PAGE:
In an urgent matter brought to Shariff J as the vacation duty judge this January, the risks to SMSF compliance, where all members of the fund become disqualified persons, were on full display with orders needing to be granted simply to allow the disqualified members to act to wind up the fund.
The case, Barry, in the matter of an application by Barry  FCA 13 (Barry), highlights the importance of seeking expert legal advice as soon as disqualification becomes a possible outcome. It also serves as a warning for members, directors/trustees and advisors alike to be aware of the requirements that surround disqualification and the ways that courts can assist SMSFs to ‘remain’ compliant, especially when trustees/directors become disqualified.
A two-member SMSF purchased real estate via a limited recourse borrowing arrangement.
Both members became bankrupt. As soon as this occurred, they were also deemed to be disqualified persons under s 206B(3) of the Corporations Act 2001 (Cth) (Corporations Act) and s 120(1)(b) of the Superannuation Industry (Supervision) Act 1993 (Cth) (SISA).
Upon their bankruptcy, the members ceased to be directors of the SMSF trustee company and the bare trustee company.
However, the members laboured under the misapprehension that they had the capacity to take steps to sell what appears to be the SMSF’s principal asset, certain real estate, and to wind up the SMSF. They signed a contract to sell the property. This was ‘unsound’ because (among other things) at the time their signed the contract, they were not directors.
The members signed the contract either unwittingly or under a misapprehension of the legal position. But they did not take such steps dishonestly. After realising their misapprehension, the members applied to the Federal Court for orders granting them the ability to act as directors despite the immediate disqualification for the restricted purpose of liquidating the SMSF’s assets to complete a rollover. Such orders were granted.
Relevant to this matter was that the orders were granted at the court’s discretion and that the ability to act as directors of the corporate trustee of the fund (and the related bare trustee company) were limited only to actions that would bring around the windup and rollover.
The members received the orders they sought. However, these orders did not ‘remove’ the disqualification entirely and heavily rested upon the intention to wind up the SMSF and to comply with the law. Shariff J considered the fact that the members had been misguided, but honest in their actions since disqualification and their obvious commitment to winding up the fund and complying with the law to the best of their ability.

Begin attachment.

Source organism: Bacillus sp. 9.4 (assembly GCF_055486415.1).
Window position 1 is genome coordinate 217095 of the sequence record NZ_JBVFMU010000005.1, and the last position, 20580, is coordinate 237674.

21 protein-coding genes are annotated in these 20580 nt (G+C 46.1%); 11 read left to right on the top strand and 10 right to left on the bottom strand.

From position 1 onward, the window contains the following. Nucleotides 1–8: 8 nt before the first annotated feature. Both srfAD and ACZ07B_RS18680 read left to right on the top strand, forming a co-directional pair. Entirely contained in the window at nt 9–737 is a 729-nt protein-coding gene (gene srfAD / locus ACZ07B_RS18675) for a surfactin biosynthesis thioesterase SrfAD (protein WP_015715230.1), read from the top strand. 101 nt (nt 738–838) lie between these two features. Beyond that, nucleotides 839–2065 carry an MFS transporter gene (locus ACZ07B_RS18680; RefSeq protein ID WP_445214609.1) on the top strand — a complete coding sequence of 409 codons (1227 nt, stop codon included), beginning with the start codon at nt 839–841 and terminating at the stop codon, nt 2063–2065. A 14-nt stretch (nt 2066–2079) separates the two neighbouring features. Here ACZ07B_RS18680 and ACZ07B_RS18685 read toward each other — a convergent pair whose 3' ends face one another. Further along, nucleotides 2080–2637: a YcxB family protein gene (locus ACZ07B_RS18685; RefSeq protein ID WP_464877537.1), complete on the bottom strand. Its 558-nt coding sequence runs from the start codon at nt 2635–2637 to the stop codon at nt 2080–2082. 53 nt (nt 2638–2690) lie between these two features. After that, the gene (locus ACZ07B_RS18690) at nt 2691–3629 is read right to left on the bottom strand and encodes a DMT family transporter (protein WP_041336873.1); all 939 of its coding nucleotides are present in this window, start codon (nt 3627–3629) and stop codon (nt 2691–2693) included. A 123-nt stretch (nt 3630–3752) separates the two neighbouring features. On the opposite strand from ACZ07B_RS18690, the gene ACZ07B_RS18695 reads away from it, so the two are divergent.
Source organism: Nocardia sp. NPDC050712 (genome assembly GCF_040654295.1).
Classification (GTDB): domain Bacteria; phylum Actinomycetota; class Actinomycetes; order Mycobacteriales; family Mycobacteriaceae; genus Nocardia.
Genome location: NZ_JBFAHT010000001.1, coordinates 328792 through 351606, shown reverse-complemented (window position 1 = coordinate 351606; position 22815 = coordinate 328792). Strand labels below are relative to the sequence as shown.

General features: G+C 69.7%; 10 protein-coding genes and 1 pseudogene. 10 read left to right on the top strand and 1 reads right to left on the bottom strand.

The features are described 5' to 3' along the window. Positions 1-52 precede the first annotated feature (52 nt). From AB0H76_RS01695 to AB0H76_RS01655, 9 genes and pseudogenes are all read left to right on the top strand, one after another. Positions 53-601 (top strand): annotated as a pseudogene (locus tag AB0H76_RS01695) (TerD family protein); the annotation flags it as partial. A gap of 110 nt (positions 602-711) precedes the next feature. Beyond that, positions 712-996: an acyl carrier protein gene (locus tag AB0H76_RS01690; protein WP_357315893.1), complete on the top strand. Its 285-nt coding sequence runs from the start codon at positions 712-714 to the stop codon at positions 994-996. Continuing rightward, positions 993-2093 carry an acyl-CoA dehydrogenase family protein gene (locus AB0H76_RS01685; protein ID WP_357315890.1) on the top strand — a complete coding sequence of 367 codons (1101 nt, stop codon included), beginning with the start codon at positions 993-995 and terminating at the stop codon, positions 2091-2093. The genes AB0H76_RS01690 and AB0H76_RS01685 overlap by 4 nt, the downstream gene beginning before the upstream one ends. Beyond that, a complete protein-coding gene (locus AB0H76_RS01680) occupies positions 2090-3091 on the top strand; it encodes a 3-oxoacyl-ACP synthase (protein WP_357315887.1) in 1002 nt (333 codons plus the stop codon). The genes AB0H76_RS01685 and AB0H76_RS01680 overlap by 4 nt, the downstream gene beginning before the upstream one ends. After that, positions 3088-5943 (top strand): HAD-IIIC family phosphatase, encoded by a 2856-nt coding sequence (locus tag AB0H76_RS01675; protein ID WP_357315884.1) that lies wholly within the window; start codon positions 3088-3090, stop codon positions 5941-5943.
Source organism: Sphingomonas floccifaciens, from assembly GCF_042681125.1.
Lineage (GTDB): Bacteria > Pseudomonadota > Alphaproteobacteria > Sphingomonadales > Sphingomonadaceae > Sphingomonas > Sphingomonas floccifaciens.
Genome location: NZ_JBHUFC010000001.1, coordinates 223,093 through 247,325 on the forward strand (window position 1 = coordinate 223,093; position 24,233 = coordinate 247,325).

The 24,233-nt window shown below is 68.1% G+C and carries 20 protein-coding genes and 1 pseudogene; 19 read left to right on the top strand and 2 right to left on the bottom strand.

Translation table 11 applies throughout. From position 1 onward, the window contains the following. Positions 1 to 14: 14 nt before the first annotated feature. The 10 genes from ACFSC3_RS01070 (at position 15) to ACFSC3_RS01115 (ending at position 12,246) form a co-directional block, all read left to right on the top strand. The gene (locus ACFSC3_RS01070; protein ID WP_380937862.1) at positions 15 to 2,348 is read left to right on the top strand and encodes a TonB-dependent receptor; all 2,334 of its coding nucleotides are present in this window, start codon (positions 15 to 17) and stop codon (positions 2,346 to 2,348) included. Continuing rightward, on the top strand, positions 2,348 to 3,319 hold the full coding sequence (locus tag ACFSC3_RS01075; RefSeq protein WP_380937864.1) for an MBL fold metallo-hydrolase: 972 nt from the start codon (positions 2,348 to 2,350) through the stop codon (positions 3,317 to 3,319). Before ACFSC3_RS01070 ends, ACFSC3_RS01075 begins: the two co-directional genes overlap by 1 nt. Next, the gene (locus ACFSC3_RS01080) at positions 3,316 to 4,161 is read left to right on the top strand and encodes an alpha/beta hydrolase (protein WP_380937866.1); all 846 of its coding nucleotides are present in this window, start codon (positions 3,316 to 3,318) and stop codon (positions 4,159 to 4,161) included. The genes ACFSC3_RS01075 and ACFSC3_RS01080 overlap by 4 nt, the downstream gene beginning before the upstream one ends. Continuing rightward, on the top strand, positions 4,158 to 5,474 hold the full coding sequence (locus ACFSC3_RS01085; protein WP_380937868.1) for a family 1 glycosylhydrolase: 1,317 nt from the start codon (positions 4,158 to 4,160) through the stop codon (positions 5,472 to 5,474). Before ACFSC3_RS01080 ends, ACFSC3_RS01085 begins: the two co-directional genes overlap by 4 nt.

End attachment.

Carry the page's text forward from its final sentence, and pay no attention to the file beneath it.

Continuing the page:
Shariff J also considered the members’ intentions in taking the course that they had taken and proposed to take. It appeared to him that their intentions were ‘bona fide’ and not intended to defeat creditors. Shariff J was satisfied that ‘there would be no risk to third parties including former and current creditors by taking this course.’
The orders provided were restricted to allowing the members to act as directors, but only for the limited steps of selling the property and winding up the SMSF.
This case emphasises the importance of understanding the implications of bankruptcy or any circumstance in which an individual may become a disqualified person. It also provides a reminder that even after disqualification, there may be an avenue via the court to allow disqualified persons to assist with certain SMSF actions.
Some other recent articles on SMSF related decisions are:
- Court confirms capacity to make a BDBN: van Camp v Bellahealth Pty Ltd  NSWSC 7
- Latest AAT decision on regulation of approved SMSF auditors: Townshend and ASIC
- Lost deed case – Lawyer gives expert evidence on likely terms of missing trust deed
- Re Rentis Pty Ltd  QSC 252 — Court considers attorney power to ‘renew’ a BDBN
- New SMSF case demonstrates how not to have non-arm’s length income
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This article is for general information only and should not be relied upon without first seeking advice from an appropriately qualified professional. The above does not constitute financial product advice. Financial product advice can only be obtained from a licenced financial adviser under the Corporations Act 2001 (Cth).
Note: DBA Lawyers hold SMSF CPD training throughout the year. For more details or to register, visit www.dbanetwork.com.au or call 03 9092 9400.
For more information regarding how DBA Lawyers can assist in your SMSF practice, visit www.dbalawyers.com.au.
7 February 2024